Where do I begin? Well, let’s start at the apartment. My housemate and I moved into our new apartment at the Fort Simpson Manor – don’t let the name fool you! We both arrived in town on Saturday evening, so we were able to move in on the Sunday, the day before we needed to be at school for staff and cultural orientations. Our move went super smoothly. We were able to bring in all of our boxes, minus a couch and a desk – all by noon! Since our power was still not hooked up, and I was waiting for my mattress from Sears, we decided to sleep over at a friend’s place. For some reason, we both forgot things at the apartment though and needed to come back to pick them up in the morning, before popping by the school. We are both so thankful that we forgot things, because we never expected to see what we did when we walked into our bedrooms. A brown fluid from the radiator in the room above my housemate’s room leaked overnight and made a huge mess: it soaked right through her mattress and ruined some of the clothes that were on her bed. The bedroom could have been even more filled with glycol if we hadn’t returned that morning. I am so thankful that there was not more damage!

The stench of the oil made the bedroom unliveable, so we had to make a temporary bedroom out of the living room. And here we thought that we would be completely moved in by mid-week. Even after a week, the smell did not leave the room. Some of you may know that decent housing in Fort Simpson is hard to come by. Since we thought we would most likely have to move, we started looking around for alternate housing. My heart sank even just thinking about moving everything again – that is, if we could even find a decent place to live in.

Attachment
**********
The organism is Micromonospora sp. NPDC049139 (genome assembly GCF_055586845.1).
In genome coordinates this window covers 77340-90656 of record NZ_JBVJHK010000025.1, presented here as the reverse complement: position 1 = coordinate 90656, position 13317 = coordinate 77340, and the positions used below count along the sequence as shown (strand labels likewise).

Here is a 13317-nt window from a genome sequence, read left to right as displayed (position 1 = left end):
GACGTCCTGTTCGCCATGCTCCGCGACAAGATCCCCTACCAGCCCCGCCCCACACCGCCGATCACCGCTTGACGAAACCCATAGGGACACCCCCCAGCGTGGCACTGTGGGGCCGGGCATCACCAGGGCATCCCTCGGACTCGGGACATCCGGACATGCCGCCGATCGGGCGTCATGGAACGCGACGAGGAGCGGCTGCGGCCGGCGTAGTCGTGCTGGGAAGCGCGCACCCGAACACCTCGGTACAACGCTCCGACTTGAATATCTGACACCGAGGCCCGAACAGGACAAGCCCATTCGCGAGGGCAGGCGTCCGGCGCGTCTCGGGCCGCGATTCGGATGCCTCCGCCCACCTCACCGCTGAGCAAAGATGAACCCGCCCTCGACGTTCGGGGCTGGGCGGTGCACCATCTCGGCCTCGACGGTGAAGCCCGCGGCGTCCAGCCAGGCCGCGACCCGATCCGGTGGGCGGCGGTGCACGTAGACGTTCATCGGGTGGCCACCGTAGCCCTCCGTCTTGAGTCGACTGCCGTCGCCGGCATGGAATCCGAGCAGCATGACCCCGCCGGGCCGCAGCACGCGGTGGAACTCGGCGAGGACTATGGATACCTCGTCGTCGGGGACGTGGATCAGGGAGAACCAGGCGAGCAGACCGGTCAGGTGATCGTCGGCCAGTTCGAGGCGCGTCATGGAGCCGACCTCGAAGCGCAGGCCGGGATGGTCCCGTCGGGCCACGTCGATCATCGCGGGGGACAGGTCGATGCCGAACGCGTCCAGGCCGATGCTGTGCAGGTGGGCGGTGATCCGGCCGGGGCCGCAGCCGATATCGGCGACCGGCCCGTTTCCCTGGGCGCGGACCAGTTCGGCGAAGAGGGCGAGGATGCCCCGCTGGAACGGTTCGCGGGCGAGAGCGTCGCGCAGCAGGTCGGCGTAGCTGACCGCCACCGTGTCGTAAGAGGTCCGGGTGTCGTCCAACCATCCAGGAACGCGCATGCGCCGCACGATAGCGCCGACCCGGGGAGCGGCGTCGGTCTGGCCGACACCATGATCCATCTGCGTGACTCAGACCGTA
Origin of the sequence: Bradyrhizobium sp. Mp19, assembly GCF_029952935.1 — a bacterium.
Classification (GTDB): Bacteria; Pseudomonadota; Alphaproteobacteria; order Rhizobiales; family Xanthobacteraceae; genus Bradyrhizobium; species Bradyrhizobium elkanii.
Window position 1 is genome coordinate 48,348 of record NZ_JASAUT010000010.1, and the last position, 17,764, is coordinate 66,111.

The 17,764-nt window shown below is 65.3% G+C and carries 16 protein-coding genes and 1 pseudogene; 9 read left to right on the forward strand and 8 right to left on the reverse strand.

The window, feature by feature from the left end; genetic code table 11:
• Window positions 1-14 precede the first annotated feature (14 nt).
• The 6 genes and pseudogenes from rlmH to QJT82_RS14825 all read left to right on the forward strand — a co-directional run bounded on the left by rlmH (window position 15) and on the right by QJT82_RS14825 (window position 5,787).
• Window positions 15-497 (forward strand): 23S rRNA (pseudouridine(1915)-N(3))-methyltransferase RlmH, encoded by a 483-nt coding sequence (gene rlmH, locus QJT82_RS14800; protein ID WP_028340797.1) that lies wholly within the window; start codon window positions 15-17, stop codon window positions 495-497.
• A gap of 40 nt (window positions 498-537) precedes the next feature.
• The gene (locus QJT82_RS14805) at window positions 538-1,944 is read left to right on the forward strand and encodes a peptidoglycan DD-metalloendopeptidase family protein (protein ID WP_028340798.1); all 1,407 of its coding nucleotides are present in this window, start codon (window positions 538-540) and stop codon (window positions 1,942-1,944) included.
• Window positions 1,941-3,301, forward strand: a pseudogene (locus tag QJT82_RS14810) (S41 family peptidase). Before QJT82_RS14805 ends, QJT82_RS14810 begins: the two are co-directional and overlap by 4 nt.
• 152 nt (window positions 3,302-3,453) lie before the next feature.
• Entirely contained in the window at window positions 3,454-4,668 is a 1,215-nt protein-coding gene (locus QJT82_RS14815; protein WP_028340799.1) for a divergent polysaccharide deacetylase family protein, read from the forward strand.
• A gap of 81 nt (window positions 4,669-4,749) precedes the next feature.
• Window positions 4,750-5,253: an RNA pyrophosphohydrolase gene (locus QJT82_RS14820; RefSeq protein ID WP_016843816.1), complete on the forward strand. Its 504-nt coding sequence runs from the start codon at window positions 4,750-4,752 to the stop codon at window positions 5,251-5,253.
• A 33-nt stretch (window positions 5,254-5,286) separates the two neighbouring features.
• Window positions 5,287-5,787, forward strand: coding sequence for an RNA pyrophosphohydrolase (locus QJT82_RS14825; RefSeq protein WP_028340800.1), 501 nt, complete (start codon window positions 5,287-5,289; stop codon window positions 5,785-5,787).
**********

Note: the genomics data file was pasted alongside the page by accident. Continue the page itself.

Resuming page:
Now, this story could have ended pretty badly. However, Friday night, things finally turned out in our favour. Our landlord, who worked tirelessly for us to fix the problem, cleaned up the stain in the ceiling, and sealed in the glycol with some sealing paint. Friday night, we walked into the room and could only smell a faint smell of paint! We are staying at the Manor! Once this sickness has passed, I can finally settle into the apartment, instead of living out of boxes and suitcases. I can’t wait! Needless to say, I don’t want to post pictures just yet. I will make sure to post some in the next post.

So, that was the craziness of my living situation for the past 2 weeks. We honestly didn’t know where we would be living for the rest of the year. I am very thankful for a roof over our heads and this place we can call home for the next 10 months!

At school, things were just as crazy. Since I changed grades this year, I needed to switch classrooms. Setting up a new classroom is a lot of work! I couldn’t really use the same class systems and setup in grade 3 as I did in JK. I needed to put lots of thought into how best to make the classroom a comfortable a safe place for learning. We were given a day to set up our classrooms, and then had four conference and orientation days after. I still don’t even know how I survived that first week without the kids, but God gave me strength to get through it.